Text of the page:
The disposal of hazardous (mostly industrial) waste is also a growing problem in Phnom Penh. There are no special landfills or other treatment facilities for toxic, hazardous or medical waste, which is often burned at open dumpsites, together with solid waste.
Cambodia is party to a number of environmental international agreements, including: Biodiversity, Climate Change, Climate Change-Kyoto Protocol, Desertification, Endangered Species, Hazardous Wastes, Marine Life Conservation, Ozone Layer Protection, Ship Pollution, Tropical Timber 94, Wetlands, Whaling
Cambodia has signed, but not ratified, the Law of the Sea treaty.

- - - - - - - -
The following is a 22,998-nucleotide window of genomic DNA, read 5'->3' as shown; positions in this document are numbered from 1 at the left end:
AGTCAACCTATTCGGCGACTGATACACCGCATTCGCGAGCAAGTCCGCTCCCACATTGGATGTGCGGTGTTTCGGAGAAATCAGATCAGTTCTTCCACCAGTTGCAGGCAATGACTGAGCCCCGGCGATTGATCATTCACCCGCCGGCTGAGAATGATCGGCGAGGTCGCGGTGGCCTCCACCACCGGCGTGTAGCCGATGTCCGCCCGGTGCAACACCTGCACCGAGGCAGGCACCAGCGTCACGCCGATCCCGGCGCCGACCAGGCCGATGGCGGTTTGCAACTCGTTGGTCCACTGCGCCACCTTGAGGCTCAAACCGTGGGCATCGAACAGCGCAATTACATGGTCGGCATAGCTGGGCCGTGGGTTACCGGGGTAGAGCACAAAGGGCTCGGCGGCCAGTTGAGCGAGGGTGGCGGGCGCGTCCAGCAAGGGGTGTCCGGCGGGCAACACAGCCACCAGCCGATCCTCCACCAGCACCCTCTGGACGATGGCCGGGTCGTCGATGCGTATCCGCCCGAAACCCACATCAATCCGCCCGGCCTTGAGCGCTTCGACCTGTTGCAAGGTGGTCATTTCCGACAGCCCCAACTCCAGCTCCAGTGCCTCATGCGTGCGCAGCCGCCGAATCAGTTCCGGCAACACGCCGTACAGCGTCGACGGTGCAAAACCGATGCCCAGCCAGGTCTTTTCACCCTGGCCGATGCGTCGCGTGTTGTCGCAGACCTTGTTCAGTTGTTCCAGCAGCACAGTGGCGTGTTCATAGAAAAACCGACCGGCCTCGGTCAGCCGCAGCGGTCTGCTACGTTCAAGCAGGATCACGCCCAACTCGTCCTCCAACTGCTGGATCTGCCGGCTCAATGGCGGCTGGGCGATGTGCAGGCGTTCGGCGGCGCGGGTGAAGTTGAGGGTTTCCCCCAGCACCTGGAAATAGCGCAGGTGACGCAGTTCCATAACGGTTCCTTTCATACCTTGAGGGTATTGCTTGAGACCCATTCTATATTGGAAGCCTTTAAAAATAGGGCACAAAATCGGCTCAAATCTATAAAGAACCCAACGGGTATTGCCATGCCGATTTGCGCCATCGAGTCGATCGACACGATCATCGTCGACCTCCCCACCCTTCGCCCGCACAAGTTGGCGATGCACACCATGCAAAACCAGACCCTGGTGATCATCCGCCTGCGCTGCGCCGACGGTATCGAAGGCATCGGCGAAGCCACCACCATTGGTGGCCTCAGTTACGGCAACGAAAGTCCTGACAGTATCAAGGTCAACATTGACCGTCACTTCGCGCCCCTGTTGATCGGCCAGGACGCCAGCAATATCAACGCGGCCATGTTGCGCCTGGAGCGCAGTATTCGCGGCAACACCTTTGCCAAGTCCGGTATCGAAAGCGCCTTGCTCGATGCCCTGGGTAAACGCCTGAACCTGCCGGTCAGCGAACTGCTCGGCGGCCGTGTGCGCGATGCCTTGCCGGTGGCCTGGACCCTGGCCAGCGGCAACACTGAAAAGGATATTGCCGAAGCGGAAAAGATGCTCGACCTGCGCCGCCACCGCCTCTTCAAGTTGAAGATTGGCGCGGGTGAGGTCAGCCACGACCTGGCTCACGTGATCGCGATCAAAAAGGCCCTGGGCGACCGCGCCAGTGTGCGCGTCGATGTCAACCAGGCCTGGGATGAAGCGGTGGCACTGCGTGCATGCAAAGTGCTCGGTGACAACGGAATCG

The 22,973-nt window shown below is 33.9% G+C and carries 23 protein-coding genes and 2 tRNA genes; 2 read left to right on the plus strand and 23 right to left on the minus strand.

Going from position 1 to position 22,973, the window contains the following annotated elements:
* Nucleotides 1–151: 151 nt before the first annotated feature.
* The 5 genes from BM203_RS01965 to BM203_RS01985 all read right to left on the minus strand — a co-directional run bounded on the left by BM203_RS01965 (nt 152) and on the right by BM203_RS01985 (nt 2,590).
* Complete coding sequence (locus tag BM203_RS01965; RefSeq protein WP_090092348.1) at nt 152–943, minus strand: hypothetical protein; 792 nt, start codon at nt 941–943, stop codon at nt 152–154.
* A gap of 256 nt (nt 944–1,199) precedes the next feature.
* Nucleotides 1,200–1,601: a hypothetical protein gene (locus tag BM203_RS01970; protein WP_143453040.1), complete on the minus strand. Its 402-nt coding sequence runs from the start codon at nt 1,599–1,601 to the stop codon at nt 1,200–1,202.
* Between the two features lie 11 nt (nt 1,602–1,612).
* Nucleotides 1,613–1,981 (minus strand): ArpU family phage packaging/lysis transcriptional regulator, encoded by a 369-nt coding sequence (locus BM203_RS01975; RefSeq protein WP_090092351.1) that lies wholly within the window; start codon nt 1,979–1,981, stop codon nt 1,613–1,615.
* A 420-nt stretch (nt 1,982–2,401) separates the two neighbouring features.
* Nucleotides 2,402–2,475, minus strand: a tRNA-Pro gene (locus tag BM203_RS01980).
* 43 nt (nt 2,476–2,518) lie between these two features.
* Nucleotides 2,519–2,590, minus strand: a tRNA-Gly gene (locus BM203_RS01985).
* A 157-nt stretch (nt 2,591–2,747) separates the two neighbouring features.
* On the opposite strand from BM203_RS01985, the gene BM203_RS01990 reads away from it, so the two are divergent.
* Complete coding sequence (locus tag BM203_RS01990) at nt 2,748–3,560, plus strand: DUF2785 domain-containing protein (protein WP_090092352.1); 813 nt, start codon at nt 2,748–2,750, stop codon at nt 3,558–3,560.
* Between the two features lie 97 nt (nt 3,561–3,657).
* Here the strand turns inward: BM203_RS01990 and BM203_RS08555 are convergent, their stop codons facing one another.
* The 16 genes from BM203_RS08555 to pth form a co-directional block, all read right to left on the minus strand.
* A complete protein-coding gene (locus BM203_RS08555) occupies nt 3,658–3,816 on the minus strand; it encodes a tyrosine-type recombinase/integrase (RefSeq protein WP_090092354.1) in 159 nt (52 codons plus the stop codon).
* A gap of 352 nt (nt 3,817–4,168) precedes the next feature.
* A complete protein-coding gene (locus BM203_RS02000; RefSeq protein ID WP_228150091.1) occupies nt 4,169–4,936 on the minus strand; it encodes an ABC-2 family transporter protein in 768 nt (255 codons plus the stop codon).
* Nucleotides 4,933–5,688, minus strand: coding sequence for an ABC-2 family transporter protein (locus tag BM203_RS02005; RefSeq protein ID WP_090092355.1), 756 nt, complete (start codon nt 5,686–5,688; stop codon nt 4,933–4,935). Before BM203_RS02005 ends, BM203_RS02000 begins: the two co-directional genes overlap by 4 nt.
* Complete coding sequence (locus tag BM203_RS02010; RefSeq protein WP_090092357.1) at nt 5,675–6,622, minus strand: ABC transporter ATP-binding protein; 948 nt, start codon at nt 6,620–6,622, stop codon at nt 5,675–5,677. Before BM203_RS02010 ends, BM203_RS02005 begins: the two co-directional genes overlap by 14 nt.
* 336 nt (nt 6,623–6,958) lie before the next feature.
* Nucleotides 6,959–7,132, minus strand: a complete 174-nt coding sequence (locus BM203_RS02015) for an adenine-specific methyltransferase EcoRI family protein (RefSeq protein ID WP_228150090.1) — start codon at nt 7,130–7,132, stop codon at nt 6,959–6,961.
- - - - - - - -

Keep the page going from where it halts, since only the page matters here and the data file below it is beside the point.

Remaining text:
Although much of Cambodia is heavily forested, the central lowland region is covered with rice paddies, fields of dry crops such as corn (maize) and tobacco, tracts of tall grass and reeds, and thinly wooded areas. Savanna grassland predominates in the transitional plains, with the grasses reaching a height of 1.5 metres (5 feet). In the eastern highlands the high plateaus are covered with grasses and deciduous forests. Broad-leaved evergreen forests grow in the mountainous areas to the north, with trees 30 metres (100 feet) high emerging from thick undergrowths of vines, rattans, palms, bamboos, and assorted woody and herbaceous ground plants. In the southwestern highlands, open forests of pines are found at the higher elevations, while the rain-drenched seaward slopes are blanketed with virgin rainforests growing to heights of 45 metres (150 feet) or more. Vegetation along the coastal strip ranges from evergreen forests to nearly impenetrable mangroves. • Cambodia is home to a diverse array of wildlife. There are 212 mammal species, 536 bird species, 176 reptile species (including 89 subspecies), 850 freshwater fish species (Tonlé Sap Lake area), and 435 marine fish species. Many of the country's species are recognised by the IUCN or World Conservation Union as threatened, endangered, or critically endangered due to deforestation and habitat destruction, poaching, the illegal wildlife trade, and farming, fishing, and forestry concessions. Intensive poaching may have already driven Cambodia's national animal, the Kouprey, to extinction, and wild tigers, Eld's deer, wild water buffaloes and hog deer are at critically low numbers.